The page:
The industry has pretty much settled on the GTIN as the standard, but adoption has been another thing. According to Jim Lavender, executive vice president of purchasing and marketing at Ben E. Keith Foods, Fort Worth, TX, some companies at one time "were talking about 30- or 40-digit codes to contain all kinds of information that they may or may not need."
Adds Susan Boyme, a product marketing specialist at Retalix, "The standard is out there in the GTIN. ERP and WMS systems are ready, it's just a matter of getting all the parties together to use it.
Retalix, which offers WMS and ERP solutions, is GTIN-compliant and trying to promote its use among its customers, says Boyme. "If you're still waiting, you're missing out on a lot of the efficiencies that you can achieve."
Prone To Errors
This lack of barcoding—and inconsistency in barcoding—is being seen by distributors as a main reason for a high level of errors on inbound freight. Current estimates place accuracy levels at just 89 percent on inbound freight received from suppliers.Today's processes also contribute to an increase in database errors, incorrect orders, shipments and invoices and an increase in invoice deductions.
"As members of the supply chain communicate with each other, each must cross-reference its product number with the other party's product number. As each function within a company uses this process, the chances for errors increase," Allen explains. "As your communications about that product increase with additional members of the supply chain, the chances for error further increase."
Those errors typically result in a back order being issued, but at least 60 percent of those back orders are later cancelled as distributors and operators look elsewhere for the products that could not be delivered on the first pass.
EFR analysis, however, shows that 63 percent of manufacturer errors and 21 percent of distributor errors could be eliminated with item, price and promotion data synchronized across a common barcoding format. The same data places the potential for savings in food service at between $847 million and $1.1 billion a year through streamlined transportation and handling, reduced invoice discrepancies and deductions, accurate contract pricing, improved trading relationships and more productive use of employees' time.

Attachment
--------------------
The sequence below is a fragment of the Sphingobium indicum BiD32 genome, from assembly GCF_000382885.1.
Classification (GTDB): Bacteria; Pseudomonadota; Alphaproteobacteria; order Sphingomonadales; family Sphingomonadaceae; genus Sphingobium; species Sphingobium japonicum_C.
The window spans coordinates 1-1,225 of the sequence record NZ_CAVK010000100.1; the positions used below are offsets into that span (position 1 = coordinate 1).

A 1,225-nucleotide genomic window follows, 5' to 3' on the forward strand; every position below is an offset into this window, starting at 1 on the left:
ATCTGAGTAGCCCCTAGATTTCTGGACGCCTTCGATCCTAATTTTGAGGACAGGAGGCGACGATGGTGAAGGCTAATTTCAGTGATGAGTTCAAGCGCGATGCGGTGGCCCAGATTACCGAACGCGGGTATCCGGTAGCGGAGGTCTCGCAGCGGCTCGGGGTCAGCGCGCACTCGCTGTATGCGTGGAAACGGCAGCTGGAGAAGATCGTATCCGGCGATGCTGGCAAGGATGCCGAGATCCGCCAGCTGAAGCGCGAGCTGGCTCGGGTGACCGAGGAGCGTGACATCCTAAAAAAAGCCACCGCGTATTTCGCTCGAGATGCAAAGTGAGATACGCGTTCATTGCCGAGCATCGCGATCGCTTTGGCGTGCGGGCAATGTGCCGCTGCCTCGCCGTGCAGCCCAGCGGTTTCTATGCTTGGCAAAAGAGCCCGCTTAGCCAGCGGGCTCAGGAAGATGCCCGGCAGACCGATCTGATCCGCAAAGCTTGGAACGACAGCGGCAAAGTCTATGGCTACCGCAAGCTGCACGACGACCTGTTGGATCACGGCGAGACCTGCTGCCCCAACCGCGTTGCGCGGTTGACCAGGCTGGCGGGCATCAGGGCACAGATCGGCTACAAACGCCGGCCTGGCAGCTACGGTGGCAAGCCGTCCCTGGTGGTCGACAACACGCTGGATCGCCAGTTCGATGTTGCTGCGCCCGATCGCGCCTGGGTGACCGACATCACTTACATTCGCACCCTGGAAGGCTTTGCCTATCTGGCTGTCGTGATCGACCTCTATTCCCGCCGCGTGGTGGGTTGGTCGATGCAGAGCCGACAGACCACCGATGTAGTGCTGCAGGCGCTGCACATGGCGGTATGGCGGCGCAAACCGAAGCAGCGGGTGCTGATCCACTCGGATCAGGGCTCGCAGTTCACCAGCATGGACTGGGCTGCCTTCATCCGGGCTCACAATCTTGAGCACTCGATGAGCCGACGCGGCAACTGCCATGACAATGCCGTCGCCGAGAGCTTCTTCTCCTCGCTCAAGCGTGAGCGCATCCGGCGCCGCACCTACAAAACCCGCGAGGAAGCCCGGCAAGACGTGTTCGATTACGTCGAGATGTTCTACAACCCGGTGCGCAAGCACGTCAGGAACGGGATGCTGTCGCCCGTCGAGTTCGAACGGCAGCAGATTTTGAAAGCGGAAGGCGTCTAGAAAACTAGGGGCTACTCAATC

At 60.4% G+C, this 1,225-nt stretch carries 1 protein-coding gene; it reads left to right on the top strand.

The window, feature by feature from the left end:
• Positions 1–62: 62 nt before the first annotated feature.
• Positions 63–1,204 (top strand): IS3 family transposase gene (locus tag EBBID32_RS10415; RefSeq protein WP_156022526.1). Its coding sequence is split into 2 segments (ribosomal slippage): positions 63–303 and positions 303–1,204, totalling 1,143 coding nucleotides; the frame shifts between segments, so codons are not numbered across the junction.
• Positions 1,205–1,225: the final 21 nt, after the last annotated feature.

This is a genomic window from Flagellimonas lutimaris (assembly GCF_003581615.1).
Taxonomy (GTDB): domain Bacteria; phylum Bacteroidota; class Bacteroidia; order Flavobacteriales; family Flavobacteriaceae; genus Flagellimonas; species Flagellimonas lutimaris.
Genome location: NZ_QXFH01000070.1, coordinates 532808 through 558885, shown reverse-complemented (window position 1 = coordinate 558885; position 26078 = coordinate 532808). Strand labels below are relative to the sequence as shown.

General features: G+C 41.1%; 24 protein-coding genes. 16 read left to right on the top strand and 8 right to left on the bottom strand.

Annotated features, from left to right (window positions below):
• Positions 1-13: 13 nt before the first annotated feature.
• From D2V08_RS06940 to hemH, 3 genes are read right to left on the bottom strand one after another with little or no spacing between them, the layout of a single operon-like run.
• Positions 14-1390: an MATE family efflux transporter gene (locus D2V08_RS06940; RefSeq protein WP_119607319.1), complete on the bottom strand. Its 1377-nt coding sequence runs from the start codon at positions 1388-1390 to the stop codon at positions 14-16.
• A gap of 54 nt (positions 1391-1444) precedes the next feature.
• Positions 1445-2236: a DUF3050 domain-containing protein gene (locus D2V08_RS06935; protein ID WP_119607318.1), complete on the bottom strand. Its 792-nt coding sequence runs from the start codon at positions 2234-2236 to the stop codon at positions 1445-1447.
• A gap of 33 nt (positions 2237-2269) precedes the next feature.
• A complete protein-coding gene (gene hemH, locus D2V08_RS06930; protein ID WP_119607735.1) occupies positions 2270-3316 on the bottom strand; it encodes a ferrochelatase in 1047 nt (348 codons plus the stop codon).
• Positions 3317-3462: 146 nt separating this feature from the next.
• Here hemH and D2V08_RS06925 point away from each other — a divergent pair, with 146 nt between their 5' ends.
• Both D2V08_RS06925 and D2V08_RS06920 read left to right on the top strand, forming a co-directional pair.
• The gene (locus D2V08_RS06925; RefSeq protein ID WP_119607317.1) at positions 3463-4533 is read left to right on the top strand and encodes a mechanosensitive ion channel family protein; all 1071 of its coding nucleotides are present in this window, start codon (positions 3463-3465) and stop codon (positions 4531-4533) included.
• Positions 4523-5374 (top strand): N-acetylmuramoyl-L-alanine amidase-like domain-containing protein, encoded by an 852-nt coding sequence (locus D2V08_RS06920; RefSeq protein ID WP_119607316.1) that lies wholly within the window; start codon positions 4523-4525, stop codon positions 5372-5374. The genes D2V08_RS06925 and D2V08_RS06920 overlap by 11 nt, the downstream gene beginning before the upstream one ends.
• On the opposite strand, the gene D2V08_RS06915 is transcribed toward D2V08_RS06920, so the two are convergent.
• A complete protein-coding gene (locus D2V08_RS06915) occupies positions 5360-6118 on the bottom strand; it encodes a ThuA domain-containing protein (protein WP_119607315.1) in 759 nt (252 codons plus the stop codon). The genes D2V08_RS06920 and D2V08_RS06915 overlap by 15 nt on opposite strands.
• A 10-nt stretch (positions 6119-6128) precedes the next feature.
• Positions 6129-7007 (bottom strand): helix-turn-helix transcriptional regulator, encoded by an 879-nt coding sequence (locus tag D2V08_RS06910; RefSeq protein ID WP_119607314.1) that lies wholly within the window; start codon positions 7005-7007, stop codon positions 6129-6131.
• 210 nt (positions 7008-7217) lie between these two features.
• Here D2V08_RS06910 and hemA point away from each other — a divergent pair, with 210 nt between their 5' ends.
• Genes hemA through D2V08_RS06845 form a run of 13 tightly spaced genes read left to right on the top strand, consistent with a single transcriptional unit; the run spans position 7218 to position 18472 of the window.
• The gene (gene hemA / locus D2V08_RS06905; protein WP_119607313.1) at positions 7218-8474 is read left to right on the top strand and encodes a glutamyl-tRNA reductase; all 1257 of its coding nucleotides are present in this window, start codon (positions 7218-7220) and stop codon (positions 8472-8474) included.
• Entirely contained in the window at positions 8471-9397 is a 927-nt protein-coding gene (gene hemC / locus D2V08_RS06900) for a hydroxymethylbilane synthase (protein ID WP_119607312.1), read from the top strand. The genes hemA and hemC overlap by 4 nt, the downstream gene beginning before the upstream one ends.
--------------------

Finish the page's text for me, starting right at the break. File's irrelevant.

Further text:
This last point—worker productivity—is perhaps the single greatest benefit to be gained, say experts and industry insiders alike. For one thing, the lack of a single standard has forced manufacturers, distributors and end users to create databases of all the different product identification numbers, or to pay a third party to create and maintain those databases. That is extra work that could be avoided.
"When we have no barcode, we have to cross-reference it through our system with a product description, and we try to give it an item number based on that description," says Cash-Wa's Brusie. "It's often difficult for us to cross-reference products across all manufacturers."
Then, distributors have to assign all products that arrive at their receiving docks unique pallet-level, barcoded license plates. Those codes, usually generated by their WMS solutions, contain unique product IDs, date stamps, storage locations within the warehouse, expiration dates and more.
"When we bring a pallet in, our WMS attaches a license plate to it. The WMS then directs put-away and knows what's on the pallet, where it is and its shelf life and can tell us when it's best to pull it and ship it," says Ben E. Keith's Lavender. "Then when we pick a case, we put our own special barcode on that case."
These steps are being repeated at distributorships all across the country. "Our WMS tracks pallets by the license plates we create. We have to track everything by pallet, not barcode, because about 15 percent to 20 percent [of all products in Yancey's inventory of about 4,000 SKUs] comes in without a barcode," says Graff. "We do it for everything that comes in because it's a lot easier than trying to do it for some products and not for others. The labels are just for our use, and products probably get another set of labels at the restaurant. There's an obvious cost involved with it."
It's not incredibly expensive to do. "After all, it's just a sticker," says Lavender. "The real problem is the labor issue. All that scanning and placing labels on pallets and cases are still a lot of manual steps."
A universal barcode would eliminate the need to manually read and key information into systems, and cut the amount of time spent on correcting errors. It would also eliminate a lot of the duplication that exists now.
"There are other methods that some people are employing with their trading partners, but they're very isolated between the two companies, and then you have to go back and do it individually with all of the other companies you do business with," says Jeff Smith, vice president of marketing at Instill Corp., Redwood City, CA. "There's also some drift in the way those codes are used, so you have to go back into the system and update them every few weeks."